5 Things To Know About Adult Acne

Acne is a common skin condition affecting both young and adults. It usually starts around puberty when the body experiences a surge of hormones that speed up the development of parts needed in maturity. These fluctuating levels result in a lot of changes, which include the activity of your skin.

Acne forms when the pores of your skin are blocked by hair, sebum, or dead skin cells. As these build up, they become grounds for bacterial growth, resulting in the painful zits that pop up on the surface of your skin. These can take the form of whiteheads, blackheads, and nodules which are often sore to the touch.

Most people hope to grow out of acne once they reach a certain. But the thing with this skin issue is that it can go on even into adulthood. As many can attest, it’s one of those problems that just never seem to end. 

Acne isn’t life-threatening, but it is inconvenient and a source of insecurity for many. Sometimes, it can cause infection and scarring when mishandled. Luckily, there are ways to manage it. You may browse around here to learn what some of the most effective ones are.

In the meantime, here’s what you need to know about acne in adults: 

Who Is Affected The Most By Acne? 

Acne is prevalent among teenagers and young adults. Some individuals still deal with the skin condition well into their 20s and beyond. A person who has never had acne in their youth can still get it in adulthood.

Where Is Acne Likely To Develop? 

Acne is prominently found on the face, forehead, upper back, shoulders, and chest. While almost all parts of the body have oil glands, these areas tend to be exposed regularly, making them prime spots for developing acne.  

What Causes Adult Acne? 

Although acne is common for adolescents, some people in their 20s and beyond still get it. Here are some of the usual causes of adult acne: 

  • Hormonal changes: Fluctuations in the amount of hormones in the body typically result in acne breakouts. This is the explanation for why it usually happens among teenagers.  Similarly, things like pregnancy, menstruation, menopause, and using hormonal contraception, which affect hormonal balance, can cause acne.  
  • Family history: Some individuals may have a genetic predisposition to the condition. If an immediate family member, such as a parent, has acne, the likelihood of also getting acne is high.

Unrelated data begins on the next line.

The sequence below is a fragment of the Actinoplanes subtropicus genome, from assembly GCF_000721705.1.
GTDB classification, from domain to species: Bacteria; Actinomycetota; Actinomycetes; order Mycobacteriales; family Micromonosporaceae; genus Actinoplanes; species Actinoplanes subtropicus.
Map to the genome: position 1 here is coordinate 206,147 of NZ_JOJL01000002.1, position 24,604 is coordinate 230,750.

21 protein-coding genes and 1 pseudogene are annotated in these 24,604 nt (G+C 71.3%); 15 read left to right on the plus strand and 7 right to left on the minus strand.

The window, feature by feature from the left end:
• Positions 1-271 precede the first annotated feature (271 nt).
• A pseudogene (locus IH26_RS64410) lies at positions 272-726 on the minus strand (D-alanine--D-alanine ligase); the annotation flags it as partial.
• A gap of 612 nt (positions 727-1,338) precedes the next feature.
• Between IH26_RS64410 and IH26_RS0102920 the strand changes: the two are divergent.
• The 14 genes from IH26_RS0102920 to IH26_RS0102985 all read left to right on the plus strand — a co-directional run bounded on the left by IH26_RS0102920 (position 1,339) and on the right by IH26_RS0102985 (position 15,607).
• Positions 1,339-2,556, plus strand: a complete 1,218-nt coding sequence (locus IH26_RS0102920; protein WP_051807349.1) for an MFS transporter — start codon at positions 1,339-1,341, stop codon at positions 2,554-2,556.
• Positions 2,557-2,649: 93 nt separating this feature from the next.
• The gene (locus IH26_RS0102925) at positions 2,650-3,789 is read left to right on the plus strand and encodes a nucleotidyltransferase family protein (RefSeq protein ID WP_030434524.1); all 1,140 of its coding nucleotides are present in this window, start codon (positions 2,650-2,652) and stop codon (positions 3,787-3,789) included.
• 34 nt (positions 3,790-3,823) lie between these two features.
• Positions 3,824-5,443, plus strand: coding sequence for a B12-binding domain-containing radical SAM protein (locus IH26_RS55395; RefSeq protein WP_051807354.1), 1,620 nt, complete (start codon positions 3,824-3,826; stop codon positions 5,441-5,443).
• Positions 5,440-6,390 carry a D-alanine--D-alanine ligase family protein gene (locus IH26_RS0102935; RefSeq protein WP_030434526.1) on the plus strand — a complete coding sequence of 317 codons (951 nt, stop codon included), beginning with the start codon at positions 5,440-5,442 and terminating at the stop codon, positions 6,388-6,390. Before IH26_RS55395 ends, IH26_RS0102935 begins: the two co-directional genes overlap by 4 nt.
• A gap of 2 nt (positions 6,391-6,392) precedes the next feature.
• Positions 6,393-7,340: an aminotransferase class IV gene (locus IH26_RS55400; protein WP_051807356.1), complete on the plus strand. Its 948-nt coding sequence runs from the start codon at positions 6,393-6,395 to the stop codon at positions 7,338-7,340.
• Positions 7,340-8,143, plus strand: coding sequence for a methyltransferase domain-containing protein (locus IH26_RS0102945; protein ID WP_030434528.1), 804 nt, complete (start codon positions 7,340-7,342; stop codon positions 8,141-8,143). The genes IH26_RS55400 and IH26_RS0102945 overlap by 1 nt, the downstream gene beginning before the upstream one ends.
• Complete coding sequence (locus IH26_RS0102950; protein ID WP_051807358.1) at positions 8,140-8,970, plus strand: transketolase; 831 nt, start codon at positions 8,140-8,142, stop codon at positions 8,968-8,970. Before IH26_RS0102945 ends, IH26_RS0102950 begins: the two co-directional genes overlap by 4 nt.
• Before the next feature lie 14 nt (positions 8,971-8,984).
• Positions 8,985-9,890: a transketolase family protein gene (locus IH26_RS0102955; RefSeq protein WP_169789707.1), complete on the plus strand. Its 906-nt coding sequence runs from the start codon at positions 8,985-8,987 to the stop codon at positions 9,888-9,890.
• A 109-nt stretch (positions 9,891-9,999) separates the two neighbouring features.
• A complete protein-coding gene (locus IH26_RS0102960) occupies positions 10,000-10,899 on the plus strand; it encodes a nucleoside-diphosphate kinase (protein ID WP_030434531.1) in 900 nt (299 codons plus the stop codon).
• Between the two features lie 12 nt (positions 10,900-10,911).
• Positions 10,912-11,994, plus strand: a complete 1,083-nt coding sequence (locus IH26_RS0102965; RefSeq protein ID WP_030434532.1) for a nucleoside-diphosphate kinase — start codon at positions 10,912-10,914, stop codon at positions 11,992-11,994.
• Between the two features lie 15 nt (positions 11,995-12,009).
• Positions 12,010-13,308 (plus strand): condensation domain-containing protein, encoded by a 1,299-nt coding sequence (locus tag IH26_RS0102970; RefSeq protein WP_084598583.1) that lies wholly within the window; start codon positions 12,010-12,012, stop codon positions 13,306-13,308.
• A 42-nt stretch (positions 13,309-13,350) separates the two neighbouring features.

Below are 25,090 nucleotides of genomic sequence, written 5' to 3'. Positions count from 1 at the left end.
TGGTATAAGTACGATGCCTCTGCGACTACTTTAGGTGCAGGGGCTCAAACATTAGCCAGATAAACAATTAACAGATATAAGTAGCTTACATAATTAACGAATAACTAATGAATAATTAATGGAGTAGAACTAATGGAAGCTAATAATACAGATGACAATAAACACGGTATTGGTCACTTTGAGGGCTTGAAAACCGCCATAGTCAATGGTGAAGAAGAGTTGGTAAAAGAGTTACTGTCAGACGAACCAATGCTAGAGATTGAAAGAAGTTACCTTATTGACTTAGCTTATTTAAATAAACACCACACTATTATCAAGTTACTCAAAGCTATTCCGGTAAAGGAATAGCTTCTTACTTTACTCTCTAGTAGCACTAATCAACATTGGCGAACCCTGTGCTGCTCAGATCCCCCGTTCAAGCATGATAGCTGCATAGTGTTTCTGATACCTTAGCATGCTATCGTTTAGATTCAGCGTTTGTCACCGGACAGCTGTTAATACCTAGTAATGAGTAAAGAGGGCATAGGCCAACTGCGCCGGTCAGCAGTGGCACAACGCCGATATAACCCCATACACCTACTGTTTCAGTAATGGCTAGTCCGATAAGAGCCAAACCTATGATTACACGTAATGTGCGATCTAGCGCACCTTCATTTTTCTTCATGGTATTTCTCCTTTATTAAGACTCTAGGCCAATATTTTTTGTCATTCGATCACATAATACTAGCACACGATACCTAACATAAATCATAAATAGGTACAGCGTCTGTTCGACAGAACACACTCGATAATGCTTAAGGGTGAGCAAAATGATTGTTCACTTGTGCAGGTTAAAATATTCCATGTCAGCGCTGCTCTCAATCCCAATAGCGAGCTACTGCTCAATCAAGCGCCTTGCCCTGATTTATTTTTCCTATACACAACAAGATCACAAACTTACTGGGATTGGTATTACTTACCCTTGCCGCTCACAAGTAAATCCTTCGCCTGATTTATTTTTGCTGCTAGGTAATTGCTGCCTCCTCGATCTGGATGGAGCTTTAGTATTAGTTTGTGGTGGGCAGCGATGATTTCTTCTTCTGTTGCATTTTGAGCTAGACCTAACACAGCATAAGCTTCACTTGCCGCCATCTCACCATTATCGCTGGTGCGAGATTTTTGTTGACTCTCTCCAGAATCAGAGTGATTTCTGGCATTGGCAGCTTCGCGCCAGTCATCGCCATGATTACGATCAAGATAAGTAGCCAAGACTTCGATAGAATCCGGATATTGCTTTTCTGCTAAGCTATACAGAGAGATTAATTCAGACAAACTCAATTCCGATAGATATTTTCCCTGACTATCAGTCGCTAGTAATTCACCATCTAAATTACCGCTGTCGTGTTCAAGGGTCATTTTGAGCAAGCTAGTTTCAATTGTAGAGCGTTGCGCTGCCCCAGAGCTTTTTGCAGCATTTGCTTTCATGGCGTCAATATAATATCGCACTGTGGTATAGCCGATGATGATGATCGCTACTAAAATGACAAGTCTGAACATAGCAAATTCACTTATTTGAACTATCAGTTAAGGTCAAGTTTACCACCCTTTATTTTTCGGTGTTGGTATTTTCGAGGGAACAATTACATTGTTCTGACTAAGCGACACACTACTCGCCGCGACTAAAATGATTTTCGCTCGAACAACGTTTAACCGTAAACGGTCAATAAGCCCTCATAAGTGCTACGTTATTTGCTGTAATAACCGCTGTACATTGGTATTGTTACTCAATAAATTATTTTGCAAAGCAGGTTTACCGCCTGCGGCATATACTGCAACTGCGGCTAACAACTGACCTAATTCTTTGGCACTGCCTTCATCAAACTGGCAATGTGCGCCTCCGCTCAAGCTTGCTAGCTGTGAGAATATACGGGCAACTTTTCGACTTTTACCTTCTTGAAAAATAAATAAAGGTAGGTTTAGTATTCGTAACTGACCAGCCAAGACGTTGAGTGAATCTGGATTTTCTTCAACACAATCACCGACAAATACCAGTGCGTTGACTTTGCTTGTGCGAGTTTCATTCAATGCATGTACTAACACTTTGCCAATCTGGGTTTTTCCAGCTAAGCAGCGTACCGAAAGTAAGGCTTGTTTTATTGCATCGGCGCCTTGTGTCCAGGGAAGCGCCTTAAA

• Stress: When a person experiences stress, their body produces more androgen, which stimulates the oil glands in the skin, increasing the risk of acne formation.  
  • Skin and hair care products: Certain skin care products contain ingredients that may aggravate acne formation, especially for sensitive skin. Using oil-free, non-comedogenic products that do not clog pores may help. But that ultimately depends on your skin type and level of sensitivity. It’s best to consult a dermatologist to figure out which products may be triggering breakouts and find the best replacements and solutions. 
  • Side effects of medications: Similar to beauty products, certain medications can also trigger acne. These include antidepressants, hormone regulation drugs, and B vitamins. 

The root cause of acne varies from person to person. Occasionally, it’s a mix of these factors. Therefore, an effective plan for treating and managing your acne ultimately depends on your unique circumstances. For that, you can always turn to professional help.

Anti acne phototherapy with professional equipment. Beautiful woman in beauty salon during photo rejuvenation procedure. Laser face skin treatment at cosmetic clinic.

What Are The Treatment Options? 

In most cases, the management of adult acne is similar for younger people. It usually includes using topical anti-acne medications while assessing potential triggers. A dermatologist may recommend over-the-counter products that contain salicylic acid, benzoyl peroxide, or retinoids. Prescription-grade retinoids such as oral isotretinoin or topical tretinoin may be recommended for more serious cases.  

It can take between 4-6 weeks for the treatments to produce any visible effects. Some people even have to wait months for their acne to subside and their skin to clear. Consistency and regular investment are crucial to make the treatments a success. 

How Can You Reduce Breakouts? 

Aside from medical products, there are more practical ways to manage adult acne. Combining them is vital to ensure the best results. These include avoiding potential triggers and maintaining a skincare routine.

Here are some tips to keep in mind to minimize acne breakouts: 

  • Cleansing your face properly, ideally twice a day and after bouts of sweating profusely.
  • Avoid popping any pimples.
  • Choose products that are mild or gentle on the skin. 
  • Avoid scrubbing your skin since this will cause irritation.

Above all, you need to work with a professional dermatologist to get the results you need.

One Zit At A Time  

The struggle against acne may feel like it will never end. But figuring out your triggers, learning about your risks, and creating a custom skincare plan can save you a lot of trouble in the long run. Don’t let adult acne keep you from looking and feeling at your best. Talk to a professional and get started now.

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